Three guys and a guitar has been a staple of musical comedy over the years so it’s important to differentiate your trio from what has come before. In the case of Suns of Fred (Sly, Micky J and Foxy), they have crafted a show with high energy dancing and choreography that’s tighter than a duck’s rear end. Even though they can sing up storm, it’s a shame that their attention to detail in the songs didn’t match that of the dancing.
Although there was the odd amusing line to be found and chuckles of recognition to be had through parodied song-lines, most of their tunes were one joke songs that often read like a laundry list of mildly amusing words thrown together to fit the theme. Thankfully most of the songs were relatively short thus reducing the tedium. The theory of the guitar being an automatic applause machine sadly held true here as each song ended with overly-flourished bows awaiting our Pavlovian response.
There were plenty of lewd lines to titillate and homoerotic innuendo, but their lyrics and banter were ham-fisted and lacked any finesse. When attempting to go to some dark places, they were quite crude and blunt; being shocking for the sake of it. These lines stopped a song dead in its tracks as the audience audibly recoiled at the abhorrent nature of it with a smattering of nervous laughter. They didn’t attempt to soften the blow with a witty comment, usually just ploughing on with the rest of the song.
Other times it was Foxy’s series of one liner Dad Jokes set to music that successfully played on his character’s lack of wit and provided nice little quiet interludes. A mimed rollercoaster ride, also set to music, was an amusing highlight that didn’t overplay things too much.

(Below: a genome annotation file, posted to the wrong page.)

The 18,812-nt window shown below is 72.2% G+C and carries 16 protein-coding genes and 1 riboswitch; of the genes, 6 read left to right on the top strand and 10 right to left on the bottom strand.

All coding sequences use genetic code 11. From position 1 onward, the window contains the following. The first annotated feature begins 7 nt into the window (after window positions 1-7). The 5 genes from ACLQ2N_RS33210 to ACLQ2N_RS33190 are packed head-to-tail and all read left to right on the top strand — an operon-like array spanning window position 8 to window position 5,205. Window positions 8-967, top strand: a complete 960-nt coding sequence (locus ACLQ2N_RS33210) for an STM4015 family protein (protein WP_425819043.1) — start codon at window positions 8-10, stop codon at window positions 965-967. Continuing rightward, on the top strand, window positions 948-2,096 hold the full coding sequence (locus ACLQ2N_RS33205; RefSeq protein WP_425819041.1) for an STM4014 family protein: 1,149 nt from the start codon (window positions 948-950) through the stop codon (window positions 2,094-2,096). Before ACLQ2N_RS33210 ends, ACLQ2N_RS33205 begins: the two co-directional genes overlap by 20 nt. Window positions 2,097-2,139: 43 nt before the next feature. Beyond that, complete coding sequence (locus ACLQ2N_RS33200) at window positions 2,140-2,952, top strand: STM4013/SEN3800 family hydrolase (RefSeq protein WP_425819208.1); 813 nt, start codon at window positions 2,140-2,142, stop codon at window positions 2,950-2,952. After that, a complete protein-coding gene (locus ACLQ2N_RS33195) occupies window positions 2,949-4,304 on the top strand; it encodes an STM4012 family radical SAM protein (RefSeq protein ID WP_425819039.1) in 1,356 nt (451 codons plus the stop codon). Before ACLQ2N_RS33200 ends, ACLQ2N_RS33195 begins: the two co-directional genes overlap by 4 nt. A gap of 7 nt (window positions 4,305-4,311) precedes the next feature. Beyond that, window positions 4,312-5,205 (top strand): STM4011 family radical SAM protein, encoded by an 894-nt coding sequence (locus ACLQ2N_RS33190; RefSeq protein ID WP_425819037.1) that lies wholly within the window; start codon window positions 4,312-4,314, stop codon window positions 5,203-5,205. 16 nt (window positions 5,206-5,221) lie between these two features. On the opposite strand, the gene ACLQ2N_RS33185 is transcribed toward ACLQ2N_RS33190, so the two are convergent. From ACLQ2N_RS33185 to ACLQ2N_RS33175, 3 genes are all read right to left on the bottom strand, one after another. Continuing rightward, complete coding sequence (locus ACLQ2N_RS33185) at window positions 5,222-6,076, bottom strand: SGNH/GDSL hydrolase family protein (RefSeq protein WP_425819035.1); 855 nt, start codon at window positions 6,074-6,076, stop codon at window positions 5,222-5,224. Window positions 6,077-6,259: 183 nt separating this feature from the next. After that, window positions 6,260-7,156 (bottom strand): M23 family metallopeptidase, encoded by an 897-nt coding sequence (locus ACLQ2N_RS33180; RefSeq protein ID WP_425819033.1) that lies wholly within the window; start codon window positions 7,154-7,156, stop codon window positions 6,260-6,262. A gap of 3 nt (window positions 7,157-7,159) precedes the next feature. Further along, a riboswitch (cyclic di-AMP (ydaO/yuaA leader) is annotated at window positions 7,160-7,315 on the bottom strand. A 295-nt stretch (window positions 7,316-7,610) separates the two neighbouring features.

Where Suns of Fred excelled was in the dancing and miming that provided the most humour. Their dance moves were flawless, constantly mugging for the crowd and faux harassing the girls in the front row. The running joke of Excited! high energy dancing was cute but only gave us titters of embarrassment. Synchronised hand actions to the song lyrics provided laughs where the words failed to.
From their matching hand decorated vests and funky haircuts to the character tropes (the dim one, the dangerous one and the pretty one), everything screamed “We want to be edgy and dangerous just like the Doug Anthony All Stars!” This trio even pulled out the done to death “band break up on stage” routine but didn’t do anything amusing, let alone original, with it. It got all the appropriate pantomime responses but the biggest laugh came from an audience member’s comment rather than anything they did.
There were a number of punters who were getting off on the boy’s shtick, laughing heartily throughout. If you’re in the mood for some simple puerile comedy with lots of colour and movement, this would be the perfect musical comedy junk food. However if you fancy something more substantial you’d be advised to look elsewhere.
Suns of Fred is on at Five Boroughs until April 19